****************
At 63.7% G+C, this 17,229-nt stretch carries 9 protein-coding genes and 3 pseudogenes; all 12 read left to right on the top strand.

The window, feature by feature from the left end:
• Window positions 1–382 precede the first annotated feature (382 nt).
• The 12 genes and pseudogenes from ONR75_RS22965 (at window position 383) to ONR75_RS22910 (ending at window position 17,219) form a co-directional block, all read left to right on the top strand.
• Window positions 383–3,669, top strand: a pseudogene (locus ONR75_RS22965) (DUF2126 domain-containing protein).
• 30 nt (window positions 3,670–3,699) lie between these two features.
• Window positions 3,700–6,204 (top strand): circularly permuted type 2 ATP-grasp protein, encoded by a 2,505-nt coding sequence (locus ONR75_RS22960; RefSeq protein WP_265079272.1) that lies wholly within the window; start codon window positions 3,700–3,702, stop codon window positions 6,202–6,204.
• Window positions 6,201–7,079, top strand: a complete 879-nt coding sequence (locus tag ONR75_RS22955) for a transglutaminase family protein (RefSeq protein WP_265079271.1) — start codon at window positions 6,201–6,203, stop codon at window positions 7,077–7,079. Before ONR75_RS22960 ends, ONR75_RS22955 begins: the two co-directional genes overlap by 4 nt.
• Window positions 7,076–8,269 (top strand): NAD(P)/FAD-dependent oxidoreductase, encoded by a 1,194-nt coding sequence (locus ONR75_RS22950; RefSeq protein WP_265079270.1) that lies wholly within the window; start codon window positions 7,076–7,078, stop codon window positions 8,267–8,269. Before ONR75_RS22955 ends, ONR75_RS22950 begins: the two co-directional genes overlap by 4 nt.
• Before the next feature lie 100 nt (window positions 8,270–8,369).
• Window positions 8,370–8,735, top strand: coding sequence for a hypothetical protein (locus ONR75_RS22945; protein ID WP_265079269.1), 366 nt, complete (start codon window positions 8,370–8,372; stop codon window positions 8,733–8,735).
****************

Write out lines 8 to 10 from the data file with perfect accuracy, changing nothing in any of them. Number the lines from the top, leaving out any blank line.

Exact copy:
• Window positions 6,201–7,079, top strand: a complete 879-nt coding sequence (locus tag ONR75_RS22955) for a transglutaminase family protein (RefSeq protein WP_265079271.1) — start codon at window positions 6,201–6,203, stop codon at window positions 7,077–7,079. Before ONR75_RS22960 ends, ONR75_RS22955 begins: the two co-directional genes overlap by 4 nt.
• Window positions 7,076–8,269 (top strand): NAD(P)/FAD-dependent oxidoreductase, encoded by a 1,194-nt coding sequence (locus ONR75_RS22950; RefSeq protein WP_265079270.1) that lies wholly within the window; start codon window positions 7,076–7,078, stop codon window positions 8,267–8,269. Before ONR75_RS22955 ends, ONR75_RS22950 begins: the two co-directional genes overlap by 4 nt.
• Before the next feature lie 100 nt (window positions 8,270–8,369).